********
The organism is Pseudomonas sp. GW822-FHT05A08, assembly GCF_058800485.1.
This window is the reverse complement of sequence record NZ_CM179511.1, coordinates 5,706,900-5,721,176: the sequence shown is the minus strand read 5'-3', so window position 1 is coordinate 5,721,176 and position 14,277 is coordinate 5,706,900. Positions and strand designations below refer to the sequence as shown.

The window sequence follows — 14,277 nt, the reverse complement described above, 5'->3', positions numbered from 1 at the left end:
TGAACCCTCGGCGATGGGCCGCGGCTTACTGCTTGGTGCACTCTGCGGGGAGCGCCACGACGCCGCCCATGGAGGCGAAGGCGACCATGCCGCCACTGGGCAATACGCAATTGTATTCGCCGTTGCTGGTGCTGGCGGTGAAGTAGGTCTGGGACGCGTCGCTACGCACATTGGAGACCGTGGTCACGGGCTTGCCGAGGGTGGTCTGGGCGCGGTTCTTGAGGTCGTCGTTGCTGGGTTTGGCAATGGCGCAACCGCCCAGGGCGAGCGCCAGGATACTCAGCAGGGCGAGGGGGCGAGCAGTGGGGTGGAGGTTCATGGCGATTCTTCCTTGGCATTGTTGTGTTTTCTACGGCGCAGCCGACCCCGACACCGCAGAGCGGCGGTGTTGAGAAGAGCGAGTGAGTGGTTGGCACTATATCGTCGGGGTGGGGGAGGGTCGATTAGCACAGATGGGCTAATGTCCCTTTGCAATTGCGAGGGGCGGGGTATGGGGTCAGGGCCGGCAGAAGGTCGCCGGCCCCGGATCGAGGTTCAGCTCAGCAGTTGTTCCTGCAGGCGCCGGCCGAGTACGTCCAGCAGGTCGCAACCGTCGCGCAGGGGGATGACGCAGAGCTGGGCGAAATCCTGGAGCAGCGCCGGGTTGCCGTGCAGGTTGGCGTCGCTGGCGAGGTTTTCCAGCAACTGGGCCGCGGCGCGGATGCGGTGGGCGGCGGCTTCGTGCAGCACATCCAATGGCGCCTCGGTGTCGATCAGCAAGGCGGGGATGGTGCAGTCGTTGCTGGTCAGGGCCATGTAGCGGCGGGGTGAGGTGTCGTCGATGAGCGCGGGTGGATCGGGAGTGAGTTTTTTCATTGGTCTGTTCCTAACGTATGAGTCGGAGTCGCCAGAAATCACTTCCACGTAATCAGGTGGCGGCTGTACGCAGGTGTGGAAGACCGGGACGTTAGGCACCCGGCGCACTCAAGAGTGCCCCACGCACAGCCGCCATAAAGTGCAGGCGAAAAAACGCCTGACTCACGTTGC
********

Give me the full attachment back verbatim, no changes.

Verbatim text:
The organism is Pseudomonas sp. GW822-FHT05A08, assembly GCF_058800485.1.
This window is the reverse complement of sequence record NZ_CM179511.1, coordinates 5,706,900-5,721,176: the sequence shown is the minus strand read 5'-3', so window position 1 is coordinate 5,721,176 and position 14,277 is coordinate 5,706,900. Positions and strand designations below refer to the sequence as shown.

The window sequence follows — 14,277 nt, the reverse complement described above, 5'->3', positions numbered from 1 at the left end:
TGAACCCTCGGCGATGGGCCGCGGCTTACTGCTTGGTGCACTCTGCGGGGAGCGCCACGACGCCGCCCATGGAGGCGAAGGCGACCATGCCGCCACTGGGCAATACGCAATTGTATTCGCCGTTGCTGGTGCTGGCGGTGAAGTAGGTCTGGGACGCGTCGCTACGCACATTGGAGACCGTGGTCACGGGCTTGCCGAGGGTGGTCTGGGCGCGGTTCTTGAGGTCGTCGTTGCTGGGTTTGGCAATGGCGCAACCGCCCAGGGCGAGCGCCAGGATACTCAGCAGGGCGAGGGGGCGAGCAGTGGGGTGGAGGTTCATGGCGATTCTTCCTTGGCATTGTTGTGTTTTCTACGGCGCAGCCGACCCCGACACCGCAGAGCGGCGGTGTTGAGAAGAGCGAGTGAGTGGTTGGCACTATATCGTCGGGGTGGGGGAGGGTCGATTAGCACAGATGGGCTAATGTCCCTTTGCAATTGCGAGGGGCGGGGTATGGGGTCAGGGCCGGCAGAAGGTCGCCGGCCCCGGATCGAGGTTCAGCTCAGCAGTTGTTCCTGCAGGCGCCGGCCGAGTACGTCCAGCAGGTCGCAACCGTCGCGCAGGGGGATGACGCAGAGCTGGGCGAAATCCTGGAGCAGCGCCGGGTTGCCGTGCAGGTTGGCGTCGCTGGCGAGGTTTTCCAGCAACTGGGCCGCGGCGCGGATGCGGTGGGCGGCGGCTTCGTGCAGCACATCCAATGGCGCCTCGGTGTCGATCAGCAAGGCGGGGATGGTGCAGTCGTTGCTGGTCAGGGCCATGTAGCGGCGGGGTGAGGTGTCGTCGATGAGCGCGGGTGGATCGGGAGTGAGTTTTTTCATTGGTCTGTTCCTAACGTATGAGTCGGAGTCGCCAGAAATCACTTCCACGTAATCAGGTGGCGGCTGTACGCAGGTGTGGAAGACCGGGACGTTAGGCACCCGGCGCACTCAAGAGTGCCCCACGCACAGCCGCCATAAAGTGCAGGCGAAAAAACGCCTGACTCACGTTGC